Google division DeepMind has partnered with the US Department of Veterans Affairs (VA) to develop an artificial intelligence (AI) tool that could predict acute kidney injury (AKI) up to 48 hours in advance.
AKI, which occurs when a person’s kidney functions abnormally, is associated with quick deterioration. According to DeepMind, up to 30% of cases could be addressed with earlier intervention.
The company applied AI technology using a dataset that comprised de-identified electronic health records of 703,782 adult patients from 172 inpatient and 1,062 outpatient VA sites.
Siemens Healthineers has signed a definitive agreement to acquire all fully diluted shares of US-based Corindus Vascular Robotics.
The deal is valued at $4.28 per share in cash or $1.1bn in total.
Corindus develops, produces and sells robotic systems for minimally invasive procedures, while Siemens’ products use quality imaging before and during medical interventions to make minimally invasive treatment possible.
Women in labour are being given virtual reality (VR) headsets to wear during labour as part of a study to see if it can help them manage the pain of childbirth.
The trial, which is taking place at the University Hospital of Wales in Cardiff, could be rolled out across Wales if successful.
Wearers can choose from a range of VR experiences such as being submerged underwater, watching the Northern Lights or being at the beach to distract from the pain of giving birth.
The US Food and Drug Administration (FDA) has approved CVRx’s Barostim Neo System to address symptoms in advanced heart failure patients.
The system is meant for patients who have a regular heart rhythm and are not suitable for other heart failure devices such as cardiac resynchronisation therapy.
Barostim Neo comes with a pulse generator, which can be implanted below the collar bone. The implant is connected to a lead that links to the carotid artery in the neck.
Boston Scientific has closed the acquisition of UK-based BTG, which provides products used in minimally-invasive procedures related to cancer and vascular diseases.
The companies signed an agreement covering the £3.3bn ($4.2bn) acquisition in November last year.
BTG operates Interventional Medicine, a speciality pharmaceutical and licensing business, which features interventional oncology technologies designed for liver and kidney cancers. It also includes a vascular portfolio to treat pulmonary embolism, deep vein thrombosis, superficial venous disease and deep venous obstruction.
Researchers have developed a promising form of optic nerve stimulation that could help blind patients see light.
The technology, developed in a partnership between the École polytechnique fédérale de Lausanne (EPFL) in Switzerland and the Scuola Superiore Sant’Anna in Italy, bypasses the eyeball completely and sends messages to the brain.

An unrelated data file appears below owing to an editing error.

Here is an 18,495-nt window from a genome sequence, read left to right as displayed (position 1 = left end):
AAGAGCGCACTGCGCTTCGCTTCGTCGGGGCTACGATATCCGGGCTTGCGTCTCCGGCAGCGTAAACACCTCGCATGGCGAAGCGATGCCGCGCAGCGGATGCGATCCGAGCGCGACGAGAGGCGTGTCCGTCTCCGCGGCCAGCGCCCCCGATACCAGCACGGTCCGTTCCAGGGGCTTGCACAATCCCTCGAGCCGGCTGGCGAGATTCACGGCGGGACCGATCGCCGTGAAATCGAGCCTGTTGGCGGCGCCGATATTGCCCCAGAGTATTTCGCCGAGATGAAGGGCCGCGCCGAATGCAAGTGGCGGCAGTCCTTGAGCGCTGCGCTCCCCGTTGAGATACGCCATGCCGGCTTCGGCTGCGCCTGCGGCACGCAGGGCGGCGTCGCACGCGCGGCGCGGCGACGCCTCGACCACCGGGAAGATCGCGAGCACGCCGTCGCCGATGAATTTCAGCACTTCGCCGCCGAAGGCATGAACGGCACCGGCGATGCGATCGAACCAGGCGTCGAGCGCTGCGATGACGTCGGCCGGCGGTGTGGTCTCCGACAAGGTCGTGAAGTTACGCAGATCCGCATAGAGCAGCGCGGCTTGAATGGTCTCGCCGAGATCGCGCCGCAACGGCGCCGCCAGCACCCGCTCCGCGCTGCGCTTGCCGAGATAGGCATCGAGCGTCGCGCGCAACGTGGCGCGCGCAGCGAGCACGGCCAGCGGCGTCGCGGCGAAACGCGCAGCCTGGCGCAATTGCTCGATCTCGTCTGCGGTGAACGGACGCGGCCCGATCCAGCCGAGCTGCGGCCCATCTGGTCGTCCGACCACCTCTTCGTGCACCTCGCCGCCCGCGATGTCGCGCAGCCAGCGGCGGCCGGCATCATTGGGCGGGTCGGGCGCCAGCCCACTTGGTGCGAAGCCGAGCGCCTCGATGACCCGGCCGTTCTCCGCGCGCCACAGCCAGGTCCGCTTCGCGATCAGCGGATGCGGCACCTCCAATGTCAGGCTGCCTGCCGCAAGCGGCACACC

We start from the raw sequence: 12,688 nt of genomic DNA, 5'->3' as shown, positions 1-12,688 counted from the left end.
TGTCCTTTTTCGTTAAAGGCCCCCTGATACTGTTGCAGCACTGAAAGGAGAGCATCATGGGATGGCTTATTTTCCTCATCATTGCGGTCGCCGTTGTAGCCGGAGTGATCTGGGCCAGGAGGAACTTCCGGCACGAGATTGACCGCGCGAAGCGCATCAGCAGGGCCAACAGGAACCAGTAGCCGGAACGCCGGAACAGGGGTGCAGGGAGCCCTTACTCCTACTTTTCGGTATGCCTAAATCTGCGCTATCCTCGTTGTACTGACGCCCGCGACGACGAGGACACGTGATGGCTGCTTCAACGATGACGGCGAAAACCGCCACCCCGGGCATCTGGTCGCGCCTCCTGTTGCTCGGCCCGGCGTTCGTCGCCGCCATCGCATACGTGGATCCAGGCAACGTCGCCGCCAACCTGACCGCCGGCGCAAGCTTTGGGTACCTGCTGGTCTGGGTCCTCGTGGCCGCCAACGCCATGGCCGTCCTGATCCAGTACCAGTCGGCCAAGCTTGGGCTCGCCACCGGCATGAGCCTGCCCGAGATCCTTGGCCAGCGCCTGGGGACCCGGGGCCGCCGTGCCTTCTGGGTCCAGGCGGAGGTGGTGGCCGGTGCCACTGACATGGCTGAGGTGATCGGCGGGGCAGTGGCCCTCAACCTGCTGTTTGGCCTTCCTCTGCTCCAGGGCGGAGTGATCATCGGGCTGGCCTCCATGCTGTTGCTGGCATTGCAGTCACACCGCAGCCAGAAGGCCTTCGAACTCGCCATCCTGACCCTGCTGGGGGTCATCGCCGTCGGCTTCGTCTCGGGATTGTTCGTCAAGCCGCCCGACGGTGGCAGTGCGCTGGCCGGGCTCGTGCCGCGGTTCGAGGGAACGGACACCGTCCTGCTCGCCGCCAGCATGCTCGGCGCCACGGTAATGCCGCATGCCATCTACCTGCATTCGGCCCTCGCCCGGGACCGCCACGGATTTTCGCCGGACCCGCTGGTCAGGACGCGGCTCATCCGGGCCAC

Researchers made attempts to stimulate the optic nerve in the 1990s, with inconclusive results.
A team of international researchers have created a test to enable diagnosis of ovarian cancer two years earlier than existing methods.
Queen’s University Belfast, the University of Manchester, the University of New South Wales Australia, University College London and the University of Milan were part of the team of creators.
Scientists developed the screening test using a biomarker panel of four proteins associated with epithelial ovarian cancer (EOC). It uses an algorithm to analyse a blood sample and identify any abnormal cancer-related protein levels.
Researchers at Stanford University in the US have developed new sensors that can be adhered to the skin for wireless health monitoring.
The sensors are designed to identify the physiological signals that the skin emanates, such as pulse. These readings will be wirelessly transmitted to a receiver clipped onto clothing. The sensor and receiver system has been named BodyNet.
To test the sensors, they were attached to the subject’s wrist and abdomen to track pulse and respiration by monitoring the way skin stretched and contracted with each heartbeat or breath.
Researchers from Institut Pasteur in France have developed a two-fold test to predict the cervical cancer risk in women with human papillomavirus (HPV).
HPV is known to be responsible for 99% of cervical cancers. The virus is linked to complicated diagnosis and treatment.
The new in-vitro molecular test, named HPV RNA-Seq, is designed to identify the type of HPV infection as well as any precancerous markers of high-grade squamous intraepithelial lesions (HSIL).
Medical technologies firm AtriCure has signed a definitive agreement to acquire cardiac solutions developer SentreHEART for a total consideration of up to $300m.
The terms of the deal, which is subject to customary closing conditions, involves an upfront payment of around $40m in cash and AtriCure common stock.
The transaction also covers $140m contingent on milestones associated with the aMAZE investigational device exemption (IDE) clinical trial of LARIAT Suture Delivery Device, including premarket application (PMA) approval.